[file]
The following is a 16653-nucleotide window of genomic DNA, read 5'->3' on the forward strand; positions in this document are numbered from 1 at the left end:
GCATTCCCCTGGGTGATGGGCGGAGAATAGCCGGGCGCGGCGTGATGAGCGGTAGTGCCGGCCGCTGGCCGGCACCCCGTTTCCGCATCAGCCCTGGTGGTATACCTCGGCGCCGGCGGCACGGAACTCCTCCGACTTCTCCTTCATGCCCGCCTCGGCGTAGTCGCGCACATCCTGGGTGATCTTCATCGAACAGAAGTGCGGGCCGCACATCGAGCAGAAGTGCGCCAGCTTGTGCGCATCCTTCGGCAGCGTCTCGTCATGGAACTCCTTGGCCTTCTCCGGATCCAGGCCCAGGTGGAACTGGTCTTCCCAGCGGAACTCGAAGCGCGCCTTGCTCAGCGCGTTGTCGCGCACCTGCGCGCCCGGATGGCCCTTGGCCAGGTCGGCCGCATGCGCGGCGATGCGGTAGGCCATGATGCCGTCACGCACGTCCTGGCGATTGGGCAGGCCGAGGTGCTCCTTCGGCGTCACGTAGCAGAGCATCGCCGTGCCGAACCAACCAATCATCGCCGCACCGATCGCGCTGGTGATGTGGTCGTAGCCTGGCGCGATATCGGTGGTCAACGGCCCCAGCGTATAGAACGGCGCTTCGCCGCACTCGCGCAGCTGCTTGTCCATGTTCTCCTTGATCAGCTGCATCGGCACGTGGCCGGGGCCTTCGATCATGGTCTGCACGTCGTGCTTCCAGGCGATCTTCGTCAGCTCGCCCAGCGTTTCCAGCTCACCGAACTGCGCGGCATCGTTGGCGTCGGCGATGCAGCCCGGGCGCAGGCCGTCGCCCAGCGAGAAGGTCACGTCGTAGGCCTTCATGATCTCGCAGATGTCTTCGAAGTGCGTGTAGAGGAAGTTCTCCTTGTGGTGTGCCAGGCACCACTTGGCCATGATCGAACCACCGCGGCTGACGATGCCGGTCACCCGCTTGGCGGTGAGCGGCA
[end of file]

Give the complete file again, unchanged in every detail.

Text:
The following is a 16653-nucleotide window of genomic DNA, read 5'->3' on the forward strand; positions in this document are numbered from 1 at the left end:
GCATTCCCCTGGGTGATGGGCGGAGAATAGCCGGGCGCGGCGTGATGAGCGGTAGTGCCGGCCGCTGGCCGGCACCCCGTTTCCGCATCAGCCCTGGTGGTATACCTCGGCGCCGGCGGCACGGAACTCCTCCGACTTCTCCTTCATGCCCGCCTCGGCGTAGTCGCGCACATCCTGGGTGATCTTCATCGAACAGAAGTGCGGGCCGCACATCGAGCAGAAGTGCGCCAGCTTGTGCGCATCCTTCGGCAGCGTCTCGTCATGGAACTCCTTGGCCTTCTCCGGATCCAGGCCCAGGTGGAACTGGTCTTCCCAGCGGAACTCGAAGCGCGCCTTGCTCAGCGCGTTGTCGCGCACCTGCGCGCCCGGATGGCCCTTGGCCAGGTCGGCCGCATGCGCGGCGATGCGGTAGGCCATGATGCCGTCACGCACGTCCTGGCGATTGGGCAGGCCGAGGTGCTCCTTCGGCGTCACGTAGCAGAGCATCGCCGTGCCGAACCAACCAATCATCGCCGCACCGATCGCGCTGGTGATGTGGTCGTAGCCTGGCGCGATATCGGTGGTCAACGGCCCCAGCGTATAGAACGGCGCTTCGCCGCACTCGCGCAGCTGCTTGTCCATGTTCTCCTTGATCAGCTGCATCGGCACGTGGCCGGGGCCTTCGATCATGGTCTGCACGTCGTGCTTCCAGGCGATCTTCGTCAGCTCGCCCAGCGTTTCCAGCTCACCGAACTGCGCGGCATCGTTGGCGTCGGCGATGCAGCCCGGGCGCAGGCCGTCGCCCAGCGAGAAGGTCACGTCGTAGGCCTTCATGATCTCGCAGATGTCTTCGAAGTGCGTGTAGAGGAAGTTCTCCTTGTGGTGTGCCAGGCACCACTTGGCCATGATCGAACCACCGCGGCTGACGATGCCGGTCACCCGCTTGGCGGTGAGCGGCA